Adriaan Jaeggi


Hero by profession

Chapter I
Let's just all be happy our grandparents bred this incredibly large family, otherwise we'd all be pretty much extinct by now. Unbelievable, the death-rate in this family. Last week another one, a cousin of my fathers', drabbest funeral of the year so far, and this morning three more cards arrived. You'll spot them a mile away in the mail, corps-grey or creamy white with a black band, and always a little larger than the rest of the mail, like they're afraid you are going to miss it.
 Teddy always spots them right away. When she was very small, she'd take every card straight to my father's room, because she knew he would take her on his lap and hold her tight while reading the name on the card.
 Nowadays she'll start screaming the moment she sees one. 'I'm not going, I'm not going! I'm not, I'm not!'
 If we didn't have this ridiculous number of relatives we wouldn't have to go to all these funerals. My father has to go, they're mostly from his part of the family, but he insists that we come too. I don't mind that much, but that's just me. Teddy and Nadine will scream their heads of and Molly predictably locks herself up in her own room. Not that it makes a difference. We'll be going anyway.
 It's all part of the stupid charade, all the yelling, 'cause once we get there everything's ok and everybody enjoys themselves just fine. And there's a whole day's off from school in it.
 I just wish they wouldn't make such a fuss about it. I can hear them talking now, downstairs. Nadine sort of crying, Teddy in her sweet little-girls voice, and the low droning of my father's voice. Always the same: first calm and collected, then heated, and finally he is shouting at everyone that no matter what, we're going to this funeral, and there's an end to it.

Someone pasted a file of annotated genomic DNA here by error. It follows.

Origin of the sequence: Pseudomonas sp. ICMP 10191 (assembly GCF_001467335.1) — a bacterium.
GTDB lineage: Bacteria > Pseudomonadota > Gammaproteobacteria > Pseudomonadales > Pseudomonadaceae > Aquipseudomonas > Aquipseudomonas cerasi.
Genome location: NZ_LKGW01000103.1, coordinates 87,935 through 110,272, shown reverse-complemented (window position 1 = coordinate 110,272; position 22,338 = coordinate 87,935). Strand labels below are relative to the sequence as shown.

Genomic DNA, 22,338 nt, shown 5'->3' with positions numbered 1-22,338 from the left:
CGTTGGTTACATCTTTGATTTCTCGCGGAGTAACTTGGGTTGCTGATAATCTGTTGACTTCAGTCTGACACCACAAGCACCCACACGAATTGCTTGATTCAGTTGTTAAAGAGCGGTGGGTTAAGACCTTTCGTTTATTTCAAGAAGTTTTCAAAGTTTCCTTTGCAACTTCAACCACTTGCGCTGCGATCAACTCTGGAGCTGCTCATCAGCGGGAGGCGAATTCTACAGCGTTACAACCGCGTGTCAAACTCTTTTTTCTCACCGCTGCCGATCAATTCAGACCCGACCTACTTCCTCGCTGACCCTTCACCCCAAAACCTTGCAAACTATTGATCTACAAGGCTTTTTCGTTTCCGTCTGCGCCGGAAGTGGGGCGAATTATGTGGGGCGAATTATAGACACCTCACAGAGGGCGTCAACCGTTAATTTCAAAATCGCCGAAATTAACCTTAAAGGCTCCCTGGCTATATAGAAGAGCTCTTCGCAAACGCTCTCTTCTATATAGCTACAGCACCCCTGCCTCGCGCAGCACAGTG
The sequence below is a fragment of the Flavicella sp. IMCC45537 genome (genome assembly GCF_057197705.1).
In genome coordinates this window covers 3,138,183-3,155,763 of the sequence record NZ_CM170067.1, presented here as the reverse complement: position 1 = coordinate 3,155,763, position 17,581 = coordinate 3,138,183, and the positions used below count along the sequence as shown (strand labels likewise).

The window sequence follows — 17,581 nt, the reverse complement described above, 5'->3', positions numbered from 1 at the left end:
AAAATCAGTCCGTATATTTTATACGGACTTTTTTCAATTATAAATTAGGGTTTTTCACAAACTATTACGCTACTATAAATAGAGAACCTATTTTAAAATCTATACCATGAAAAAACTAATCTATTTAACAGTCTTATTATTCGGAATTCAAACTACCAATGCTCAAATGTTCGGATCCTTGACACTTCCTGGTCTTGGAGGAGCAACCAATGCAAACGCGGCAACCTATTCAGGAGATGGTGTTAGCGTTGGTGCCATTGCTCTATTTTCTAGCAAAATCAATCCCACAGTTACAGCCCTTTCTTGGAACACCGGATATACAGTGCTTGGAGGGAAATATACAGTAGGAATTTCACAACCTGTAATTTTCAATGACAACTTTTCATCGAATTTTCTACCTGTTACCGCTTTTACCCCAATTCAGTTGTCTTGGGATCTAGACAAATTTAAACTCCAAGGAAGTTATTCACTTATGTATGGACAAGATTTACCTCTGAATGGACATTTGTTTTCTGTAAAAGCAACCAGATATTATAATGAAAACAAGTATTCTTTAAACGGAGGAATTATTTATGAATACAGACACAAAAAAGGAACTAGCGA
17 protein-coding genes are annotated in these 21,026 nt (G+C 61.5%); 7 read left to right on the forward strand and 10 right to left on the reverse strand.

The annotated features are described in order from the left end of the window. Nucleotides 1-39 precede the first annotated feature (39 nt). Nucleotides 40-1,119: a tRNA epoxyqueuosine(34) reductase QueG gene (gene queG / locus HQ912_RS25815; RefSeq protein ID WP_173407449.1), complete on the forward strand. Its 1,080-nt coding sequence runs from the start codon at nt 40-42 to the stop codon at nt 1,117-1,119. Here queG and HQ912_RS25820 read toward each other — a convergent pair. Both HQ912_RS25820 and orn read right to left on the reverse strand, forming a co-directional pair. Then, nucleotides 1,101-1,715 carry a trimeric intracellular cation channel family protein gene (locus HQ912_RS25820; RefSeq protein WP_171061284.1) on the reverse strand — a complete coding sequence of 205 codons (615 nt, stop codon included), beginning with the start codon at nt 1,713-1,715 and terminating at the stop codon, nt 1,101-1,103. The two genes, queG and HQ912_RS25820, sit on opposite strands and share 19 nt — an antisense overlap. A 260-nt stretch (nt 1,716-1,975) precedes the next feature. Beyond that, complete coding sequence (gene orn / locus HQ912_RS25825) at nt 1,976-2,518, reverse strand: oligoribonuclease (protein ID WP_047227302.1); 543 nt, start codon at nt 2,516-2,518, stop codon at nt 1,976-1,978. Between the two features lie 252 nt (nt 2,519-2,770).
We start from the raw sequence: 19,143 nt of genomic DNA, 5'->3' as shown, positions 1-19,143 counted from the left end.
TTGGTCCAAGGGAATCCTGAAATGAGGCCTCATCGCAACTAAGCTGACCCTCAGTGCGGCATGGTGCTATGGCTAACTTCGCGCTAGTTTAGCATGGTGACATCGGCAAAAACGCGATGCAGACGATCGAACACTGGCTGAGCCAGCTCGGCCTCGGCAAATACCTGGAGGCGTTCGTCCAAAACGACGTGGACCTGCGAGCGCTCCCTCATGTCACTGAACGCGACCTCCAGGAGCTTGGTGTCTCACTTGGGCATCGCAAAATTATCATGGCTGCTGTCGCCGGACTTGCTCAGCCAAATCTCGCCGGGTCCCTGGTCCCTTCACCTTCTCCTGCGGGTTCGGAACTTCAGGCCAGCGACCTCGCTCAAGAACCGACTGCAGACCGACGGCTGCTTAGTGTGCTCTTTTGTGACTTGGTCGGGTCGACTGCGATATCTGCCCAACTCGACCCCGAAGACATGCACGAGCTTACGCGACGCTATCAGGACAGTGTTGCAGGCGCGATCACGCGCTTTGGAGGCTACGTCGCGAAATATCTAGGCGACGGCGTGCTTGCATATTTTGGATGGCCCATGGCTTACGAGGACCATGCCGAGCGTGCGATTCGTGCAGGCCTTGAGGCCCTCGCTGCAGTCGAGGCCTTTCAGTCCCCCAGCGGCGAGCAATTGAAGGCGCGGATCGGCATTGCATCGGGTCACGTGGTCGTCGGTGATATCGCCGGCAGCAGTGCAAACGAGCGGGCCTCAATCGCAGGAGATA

I'm not going down there. I know what's gonna happen anyway: someone, most probable Nadine, running up the stairs in tears, crying and kicking every door on the way to her room. I don't have to leave my room for that, I can wait for it right here.
I think I would proably be more upset if anyone died that I knew, but most of the people in my family I've never met. Last year this uncle of mine died, who is supposed to have been a close friend of the family when I was about four, but I couldn't remember a thing about him. Melchior. My father talked about him all night, how I'd sat on his lap and how one time he'd bought this funny cap for me. I don't remember ever owning a cap. Actually, when they were hauling Melchior towards the oven, all I could think about was this friend of mine for two years, Dick. He always wanted me to go fishing with him. I don't care about fishing, but he didn't mind, he just wanted me there. He didn't even ask if I had a fishingrod of my own.
Anyway, he had this large whicker box, with little drawers for his tackle and his hooks, and a belt to hang it over your shoulder with, and you could sit on it whilst fishing. He wanted me to carry it.
He always carried his rod in one hand and a pitchfork in the other. When we were at the usual place, somewhere by the canal, he would thrust the pitchfork in the ground and kick the handle, so it would vibrate and drive the worms out of the mud. He walked around, bent over like an old man, and peeled the worms from the mud and put them in a plastic cup. Then he put one on the hook and gave me the cup. I sat down on the whicker box, holding my hand over the cup. I could feel the worms tickling the palm of my hand. Dick stepped into the shallow water and threw out his line. He never wore boots, he just stood in the water with his shoes and socks, just like that.
When he caught one he would whip it on shore in one big move, like he was handling a big whip or something.
Sometimes he took the fish from the hook himself, sometimes he let me do it.
He left the fish he caught lying in the high grass. Sometimes it took ten or fifteen minutes for them to stop moving. I could feel the tickling of the worms against my hand as I looked at the mouths of the fish, biting at the air. I always wondered if that was the way people would die when they drowned - O, and now I remember why I was thinking about Dick during my uncle's cremation: my uncle had drowned, not in the sea, but in the hotel-pool, during his holiday.
© Adriaan Jaeggi, 1999/2001

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